As a kid, I sometimes took on these labels — “it’s true, only a selfish person would’ve done that” — and sometimes fought against them. I wanted to view myself as a caring, sensitive, quiet person. I never wanted to make people angry. And yet, I felt like the outside world saw me as selfish, aloof, and melodramatic. I didn’t like that person. I barely even recognized her. I longed to show everyone the “real me.”

ADHD inspires labels that belie our true intentions.

As a young, newly married adult, I still suffered with untreated ADHD. I felt desperate — and yet unable — to disprove the labels still haunting my life. In a long-ago conversation argument about household responsibilities, my husband uttered the phrase, “lazy is as lazy does.” I wrote it down, along with many other labels, in an attempt to sort through my feelings. Deep inside, I knew who I was, but I couldn’t show it.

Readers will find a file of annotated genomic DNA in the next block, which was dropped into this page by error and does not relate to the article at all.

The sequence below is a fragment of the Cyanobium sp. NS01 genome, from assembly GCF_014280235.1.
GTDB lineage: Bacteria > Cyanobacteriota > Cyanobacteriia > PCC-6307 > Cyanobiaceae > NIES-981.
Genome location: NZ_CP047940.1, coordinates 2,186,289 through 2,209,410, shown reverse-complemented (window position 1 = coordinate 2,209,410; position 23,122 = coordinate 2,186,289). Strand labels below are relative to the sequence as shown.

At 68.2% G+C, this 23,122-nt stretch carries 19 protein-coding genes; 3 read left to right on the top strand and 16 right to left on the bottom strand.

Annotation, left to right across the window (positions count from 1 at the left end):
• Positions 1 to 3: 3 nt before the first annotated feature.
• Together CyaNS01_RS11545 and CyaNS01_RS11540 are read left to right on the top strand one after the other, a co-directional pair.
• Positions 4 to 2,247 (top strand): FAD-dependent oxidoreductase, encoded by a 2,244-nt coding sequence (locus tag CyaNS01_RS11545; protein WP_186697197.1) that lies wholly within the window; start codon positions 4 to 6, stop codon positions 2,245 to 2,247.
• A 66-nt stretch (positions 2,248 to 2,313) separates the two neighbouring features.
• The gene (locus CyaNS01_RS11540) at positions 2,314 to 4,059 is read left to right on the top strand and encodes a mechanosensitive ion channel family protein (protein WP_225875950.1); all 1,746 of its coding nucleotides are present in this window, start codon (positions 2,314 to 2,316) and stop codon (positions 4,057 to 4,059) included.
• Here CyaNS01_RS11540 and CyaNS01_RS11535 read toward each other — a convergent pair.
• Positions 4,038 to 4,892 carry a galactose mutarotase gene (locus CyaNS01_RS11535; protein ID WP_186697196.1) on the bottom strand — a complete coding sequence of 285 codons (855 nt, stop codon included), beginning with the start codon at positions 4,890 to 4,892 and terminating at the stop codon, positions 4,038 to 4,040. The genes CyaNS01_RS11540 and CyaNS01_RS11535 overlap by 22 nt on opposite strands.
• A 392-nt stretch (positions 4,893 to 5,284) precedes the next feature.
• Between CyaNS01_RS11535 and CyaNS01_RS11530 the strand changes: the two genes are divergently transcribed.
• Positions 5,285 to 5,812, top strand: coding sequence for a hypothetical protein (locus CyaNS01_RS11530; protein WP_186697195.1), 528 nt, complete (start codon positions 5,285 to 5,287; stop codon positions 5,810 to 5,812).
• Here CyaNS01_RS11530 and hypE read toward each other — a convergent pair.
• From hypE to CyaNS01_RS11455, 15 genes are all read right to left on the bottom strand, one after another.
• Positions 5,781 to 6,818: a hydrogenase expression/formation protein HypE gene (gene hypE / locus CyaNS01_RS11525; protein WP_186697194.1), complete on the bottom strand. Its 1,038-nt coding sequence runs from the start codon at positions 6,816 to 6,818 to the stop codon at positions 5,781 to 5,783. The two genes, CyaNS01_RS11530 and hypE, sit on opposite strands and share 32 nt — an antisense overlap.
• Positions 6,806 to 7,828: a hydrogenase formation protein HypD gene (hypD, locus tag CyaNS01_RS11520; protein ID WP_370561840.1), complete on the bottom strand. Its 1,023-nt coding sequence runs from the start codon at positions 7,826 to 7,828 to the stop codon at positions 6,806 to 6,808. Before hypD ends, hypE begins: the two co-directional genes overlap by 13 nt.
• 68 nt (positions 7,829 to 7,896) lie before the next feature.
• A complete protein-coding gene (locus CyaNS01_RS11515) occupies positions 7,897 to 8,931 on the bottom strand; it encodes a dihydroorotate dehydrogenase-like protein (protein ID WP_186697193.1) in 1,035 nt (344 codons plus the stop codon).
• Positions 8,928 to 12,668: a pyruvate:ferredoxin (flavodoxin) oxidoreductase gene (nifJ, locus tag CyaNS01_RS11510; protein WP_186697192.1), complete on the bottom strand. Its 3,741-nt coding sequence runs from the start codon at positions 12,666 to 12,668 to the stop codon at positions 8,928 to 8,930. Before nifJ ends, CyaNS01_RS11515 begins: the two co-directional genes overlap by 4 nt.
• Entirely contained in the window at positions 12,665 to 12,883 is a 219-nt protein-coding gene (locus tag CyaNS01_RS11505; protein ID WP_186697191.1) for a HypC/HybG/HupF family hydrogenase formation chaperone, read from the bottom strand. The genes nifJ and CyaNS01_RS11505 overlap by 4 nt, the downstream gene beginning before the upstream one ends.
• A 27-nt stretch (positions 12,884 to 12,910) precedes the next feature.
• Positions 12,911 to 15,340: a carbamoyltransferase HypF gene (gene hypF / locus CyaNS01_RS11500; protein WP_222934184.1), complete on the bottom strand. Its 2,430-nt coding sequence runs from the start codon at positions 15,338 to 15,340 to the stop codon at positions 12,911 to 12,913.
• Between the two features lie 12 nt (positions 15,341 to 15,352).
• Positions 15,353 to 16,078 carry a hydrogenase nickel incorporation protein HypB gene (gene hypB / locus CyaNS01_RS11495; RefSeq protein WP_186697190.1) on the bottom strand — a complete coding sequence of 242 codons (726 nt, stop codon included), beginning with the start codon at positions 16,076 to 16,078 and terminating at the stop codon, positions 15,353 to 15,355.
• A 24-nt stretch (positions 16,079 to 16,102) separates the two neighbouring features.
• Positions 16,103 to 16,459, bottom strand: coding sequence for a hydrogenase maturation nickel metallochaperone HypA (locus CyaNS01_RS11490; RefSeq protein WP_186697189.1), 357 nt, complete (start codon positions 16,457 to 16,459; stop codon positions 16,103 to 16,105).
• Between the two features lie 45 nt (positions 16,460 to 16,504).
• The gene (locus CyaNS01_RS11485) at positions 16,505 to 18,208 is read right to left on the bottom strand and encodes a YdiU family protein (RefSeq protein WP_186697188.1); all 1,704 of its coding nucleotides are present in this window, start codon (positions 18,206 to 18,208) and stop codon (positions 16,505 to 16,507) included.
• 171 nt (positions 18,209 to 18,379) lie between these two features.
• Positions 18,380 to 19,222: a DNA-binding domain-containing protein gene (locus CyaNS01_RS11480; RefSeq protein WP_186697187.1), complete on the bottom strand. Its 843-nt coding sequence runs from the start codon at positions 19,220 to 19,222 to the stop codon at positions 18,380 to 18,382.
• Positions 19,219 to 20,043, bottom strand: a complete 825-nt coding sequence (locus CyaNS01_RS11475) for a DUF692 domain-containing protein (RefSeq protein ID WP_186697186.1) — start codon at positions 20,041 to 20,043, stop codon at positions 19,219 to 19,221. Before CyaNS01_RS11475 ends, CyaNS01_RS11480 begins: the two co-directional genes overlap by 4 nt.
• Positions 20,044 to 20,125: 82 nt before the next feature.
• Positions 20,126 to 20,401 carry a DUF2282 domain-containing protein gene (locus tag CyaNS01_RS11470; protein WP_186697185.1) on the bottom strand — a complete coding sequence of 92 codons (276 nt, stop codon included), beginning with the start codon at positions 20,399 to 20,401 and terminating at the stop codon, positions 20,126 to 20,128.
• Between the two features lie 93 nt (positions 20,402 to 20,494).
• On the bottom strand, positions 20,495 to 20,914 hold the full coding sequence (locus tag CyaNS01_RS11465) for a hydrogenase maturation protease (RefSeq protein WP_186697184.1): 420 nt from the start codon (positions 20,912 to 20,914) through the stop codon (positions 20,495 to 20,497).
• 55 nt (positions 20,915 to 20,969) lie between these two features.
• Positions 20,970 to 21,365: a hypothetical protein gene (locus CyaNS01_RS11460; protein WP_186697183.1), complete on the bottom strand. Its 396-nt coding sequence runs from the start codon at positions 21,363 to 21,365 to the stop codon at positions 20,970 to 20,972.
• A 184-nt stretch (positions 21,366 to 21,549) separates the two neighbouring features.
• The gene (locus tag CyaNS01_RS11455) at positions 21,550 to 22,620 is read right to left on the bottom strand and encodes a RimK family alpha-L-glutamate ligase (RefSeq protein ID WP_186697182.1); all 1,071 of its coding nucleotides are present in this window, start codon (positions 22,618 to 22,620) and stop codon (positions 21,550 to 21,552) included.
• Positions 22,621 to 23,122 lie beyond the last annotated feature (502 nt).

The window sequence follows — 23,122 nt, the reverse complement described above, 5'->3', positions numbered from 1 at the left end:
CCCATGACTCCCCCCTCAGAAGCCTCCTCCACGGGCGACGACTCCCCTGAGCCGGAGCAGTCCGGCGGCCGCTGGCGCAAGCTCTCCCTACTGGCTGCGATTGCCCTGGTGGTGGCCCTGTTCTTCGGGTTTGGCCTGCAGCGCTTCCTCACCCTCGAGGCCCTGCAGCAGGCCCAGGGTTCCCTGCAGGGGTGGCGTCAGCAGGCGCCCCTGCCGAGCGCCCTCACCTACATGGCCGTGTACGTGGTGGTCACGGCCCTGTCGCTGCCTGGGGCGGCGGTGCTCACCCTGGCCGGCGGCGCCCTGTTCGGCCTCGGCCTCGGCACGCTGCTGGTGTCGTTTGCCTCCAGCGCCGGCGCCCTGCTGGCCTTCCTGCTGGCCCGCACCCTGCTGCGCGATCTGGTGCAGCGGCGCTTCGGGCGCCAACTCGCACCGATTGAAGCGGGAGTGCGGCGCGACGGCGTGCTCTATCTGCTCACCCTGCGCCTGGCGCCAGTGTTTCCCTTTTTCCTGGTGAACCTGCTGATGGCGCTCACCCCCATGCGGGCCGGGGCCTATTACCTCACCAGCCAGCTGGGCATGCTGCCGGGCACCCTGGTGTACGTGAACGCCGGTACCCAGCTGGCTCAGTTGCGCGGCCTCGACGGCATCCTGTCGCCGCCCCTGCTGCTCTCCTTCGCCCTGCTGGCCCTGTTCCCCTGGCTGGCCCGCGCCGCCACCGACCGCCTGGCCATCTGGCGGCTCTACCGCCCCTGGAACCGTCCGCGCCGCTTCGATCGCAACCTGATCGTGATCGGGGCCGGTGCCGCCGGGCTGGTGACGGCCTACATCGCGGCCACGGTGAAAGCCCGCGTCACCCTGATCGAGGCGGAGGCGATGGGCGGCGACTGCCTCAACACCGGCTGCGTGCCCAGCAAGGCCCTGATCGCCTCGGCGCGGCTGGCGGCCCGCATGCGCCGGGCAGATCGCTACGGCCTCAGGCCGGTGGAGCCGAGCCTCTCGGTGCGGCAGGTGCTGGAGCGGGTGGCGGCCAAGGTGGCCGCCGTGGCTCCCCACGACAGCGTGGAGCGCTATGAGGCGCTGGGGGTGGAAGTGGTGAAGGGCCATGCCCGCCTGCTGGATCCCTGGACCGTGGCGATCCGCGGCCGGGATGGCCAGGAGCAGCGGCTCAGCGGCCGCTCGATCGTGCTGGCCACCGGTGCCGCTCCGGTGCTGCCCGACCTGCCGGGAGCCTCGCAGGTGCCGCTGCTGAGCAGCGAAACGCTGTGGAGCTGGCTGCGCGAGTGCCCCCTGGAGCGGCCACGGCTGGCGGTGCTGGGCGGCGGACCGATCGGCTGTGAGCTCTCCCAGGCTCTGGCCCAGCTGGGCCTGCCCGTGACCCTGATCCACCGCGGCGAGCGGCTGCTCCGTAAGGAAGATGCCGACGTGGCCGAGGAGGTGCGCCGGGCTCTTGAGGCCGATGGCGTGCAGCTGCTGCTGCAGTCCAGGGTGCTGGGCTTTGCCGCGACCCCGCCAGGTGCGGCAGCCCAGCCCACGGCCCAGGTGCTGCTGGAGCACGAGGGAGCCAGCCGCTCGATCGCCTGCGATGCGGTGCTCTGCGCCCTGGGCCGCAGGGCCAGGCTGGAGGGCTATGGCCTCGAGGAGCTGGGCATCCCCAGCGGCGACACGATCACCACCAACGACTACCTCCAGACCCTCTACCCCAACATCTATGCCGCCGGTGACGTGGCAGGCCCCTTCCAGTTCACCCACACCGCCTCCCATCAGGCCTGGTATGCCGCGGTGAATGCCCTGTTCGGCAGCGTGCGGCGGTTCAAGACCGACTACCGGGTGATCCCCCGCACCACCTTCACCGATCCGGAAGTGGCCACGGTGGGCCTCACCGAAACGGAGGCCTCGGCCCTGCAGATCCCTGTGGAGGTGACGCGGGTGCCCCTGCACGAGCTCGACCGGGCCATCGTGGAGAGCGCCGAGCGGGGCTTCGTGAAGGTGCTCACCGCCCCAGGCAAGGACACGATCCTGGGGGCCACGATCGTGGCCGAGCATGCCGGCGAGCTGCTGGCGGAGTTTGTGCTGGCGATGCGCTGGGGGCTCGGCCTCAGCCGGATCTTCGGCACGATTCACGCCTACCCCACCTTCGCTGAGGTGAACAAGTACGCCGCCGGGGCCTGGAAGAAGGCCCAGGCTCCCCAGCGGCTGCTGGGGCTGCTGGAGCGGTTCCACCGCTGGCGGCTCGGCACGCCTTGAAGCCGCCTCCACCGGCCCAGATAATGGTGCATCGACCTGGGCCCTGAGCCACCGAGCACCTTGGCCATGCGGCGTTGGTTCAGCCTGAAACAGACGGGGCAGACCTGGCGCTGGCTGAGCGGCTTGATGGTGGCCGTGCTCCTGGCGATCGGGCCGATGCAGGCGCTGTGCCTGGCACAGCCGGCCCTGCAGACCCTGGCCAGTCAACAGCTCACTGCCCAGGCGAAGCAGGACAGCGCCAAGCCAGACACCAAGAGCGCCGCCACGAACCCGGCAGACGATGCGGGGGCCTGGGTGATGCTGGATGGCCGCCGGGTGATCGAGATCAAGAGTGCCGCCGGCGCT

I eventually sought help for my ADHD. (Side note: My husband, who was pre-diagnosis himself, would never say something like that today.)

And, just like that, we can evolve. It’s never too late to shed damaging labels and redefine ourselves. Change begins with a commitment to build each other up rather than tear each other down.

ADHD labels pull quote

Resisting labels while appreciating the little stuff.